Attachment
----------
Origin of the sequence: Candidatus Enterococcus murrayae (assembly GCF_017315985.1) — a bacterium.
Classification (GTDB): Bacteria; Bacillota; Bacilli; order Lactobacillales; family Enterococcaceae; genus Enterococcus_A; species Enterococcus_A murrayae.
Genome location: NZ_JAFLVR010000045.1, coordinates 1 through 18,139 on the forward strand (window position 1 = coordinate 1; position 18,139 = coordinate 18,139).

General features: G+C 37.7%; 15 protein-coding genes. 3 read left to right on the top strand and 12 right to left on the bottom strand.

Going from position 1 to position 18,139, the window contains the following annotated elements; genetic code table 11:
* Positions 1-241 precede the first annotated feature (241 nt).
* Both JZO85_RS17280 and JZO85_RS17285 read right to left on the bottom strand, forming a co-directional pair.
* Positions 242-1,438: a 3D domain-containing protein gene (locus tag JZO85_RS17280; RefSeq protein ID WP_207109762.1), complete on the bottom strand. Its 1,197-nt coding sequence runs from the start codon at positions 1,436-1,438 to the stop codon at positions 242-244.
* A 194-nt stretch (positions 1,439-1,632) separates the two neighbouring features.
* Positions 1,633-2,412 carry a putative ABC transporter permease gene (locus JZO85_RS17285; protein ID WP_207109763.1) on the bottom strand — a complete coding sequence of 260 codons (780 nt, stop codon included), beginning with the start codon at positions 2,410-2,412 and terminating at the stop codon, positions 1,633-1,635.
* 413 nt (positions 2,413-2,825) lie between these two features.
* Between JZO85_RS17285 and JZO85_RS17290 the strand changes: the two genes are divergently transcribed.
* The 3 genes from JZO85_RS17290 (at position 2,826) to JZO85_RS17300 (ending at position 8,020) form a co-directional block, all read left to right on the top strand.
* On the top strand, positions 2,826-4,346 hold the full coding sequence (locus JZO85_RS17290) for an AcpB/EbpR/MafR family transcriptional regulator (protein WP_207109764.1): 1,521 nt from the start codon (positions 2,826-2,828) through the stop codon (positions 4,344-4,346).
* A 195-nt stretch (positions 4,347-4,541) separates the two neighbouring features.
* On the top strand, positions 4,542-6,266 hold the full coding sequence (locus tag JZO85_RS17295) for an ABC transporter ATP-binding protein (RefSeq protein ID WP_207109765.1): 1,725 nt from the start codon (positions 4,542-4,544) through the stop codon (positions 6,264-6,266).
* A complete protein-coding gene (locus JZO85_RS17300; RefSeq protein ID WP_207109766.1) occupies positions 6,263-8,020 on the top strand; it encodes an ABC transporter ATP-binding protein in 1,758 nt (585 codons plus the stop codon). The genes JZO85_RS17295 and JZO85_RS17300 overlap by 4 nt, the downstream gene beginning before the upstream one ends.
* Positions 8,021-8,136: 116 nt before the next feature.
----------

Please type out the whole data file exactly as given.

Origin of the sequence: Candidatus Enterococcus murrayae (assembly GCF_017315985.1) — a bacterium.
Classification (GTDB): Bacteria; Bacillota; Bacilli; order Lactobacillales; family Enterococcaceae; genus Enterococcus_A; species Enterococcus_A murrayae.
Genome location: NZ_JAFLVR010000045.1, coordinates 1 through 18,139 on the forward strand (window position 1 = coordinate 1; position 18,139 = coordinate 18,139).

General features: G+C 37.7%; 15 protein-coding genes. 3 read left to right on the top strand and 12 right to left on the bottom strand.

Going from position 1 to position 18,139, the window contains the following annotated elements; genetic code table 11:
* Positions 1-241 precede the first annotated feature (241 nt).
* Both JZO85_RS17280 and JZO85_RS17285 read right to left on the bottom strand, forming a co-directional pair.
* Positions 242-1,438: a 3D domain-containing protein gene (locus tag JZO85_RS17280; RefSeq protein ID WP_207109762.1), complete on the bottom strand. Its 1,197-nt coding sequence runs from the start codon at positions 1,436-1,438 to the stop codon at positions 242-244.
* A 194-nt stretch (positions 1,439-1,632) separates the two neighbouring features.
* Positions 1,633-2,412 carry a putative ABC transporter permease gene (locus JZO85_RS17285; protein ID WP_207109763.1) on the bottom strand — a complete coding sequence of 260 codons (780 nt, stop codon included), beginning with the start codon at positions 2,410-2,412 and terminating at the stop codon, positions 1,633-1,635.
* 413 nt (positions 2,413-2,825) lie between these two features.
* Between JZO85_RS17285 and JZO85_RS17290 the strand changes: the two genes are divergently transcribed.
* The 3 genes from JZO85_RS17290 (at position 2,826) to JZO85_RS17300 (ending at position 8,020) form a co-directional block, all read left to right on the top strand.
* On the top strand, positions 2,826-4,346 hold the full coding sequence (locus JZO85_RS17290) for an AcpB/EbpR/MafR family transcriptional regulator (protein WP_207109764.1): 1,521 nt from the start codon (positions 2,826-2,828) through the stop codon (positions 4,344-4,346).
* A 195-nt stretch (positions 4,347-4,541) separates the two neighbouring features.
* On the top strand, positions 4,542-6,266 hold the full coding sequence (locus tag JZO85_RS17295) for an ABC transporter ATP-binding protein (RefSeq protein ID WP_207109765.1): 1,725 nt from the start codon (positions 4,542-4,544) through the stop codon (positions 6,264-6,266).
* A complete protein-coding gene (locus JZO85_RS17300; RefSeq protein ID WP_207109766.1) occupies positions 6,263-8,020 on the top strand; it encodes an ABC transporter ATP-binding protein in 1,758 nt (585 codons plus the stop codon). The genes JZO85_RS17295 and JZO85_RS17300 overlap by 4 nt, the downstream gene beginning before the upstream one ends.
* Positions 8,021-8,136: 116 nt before the next feature.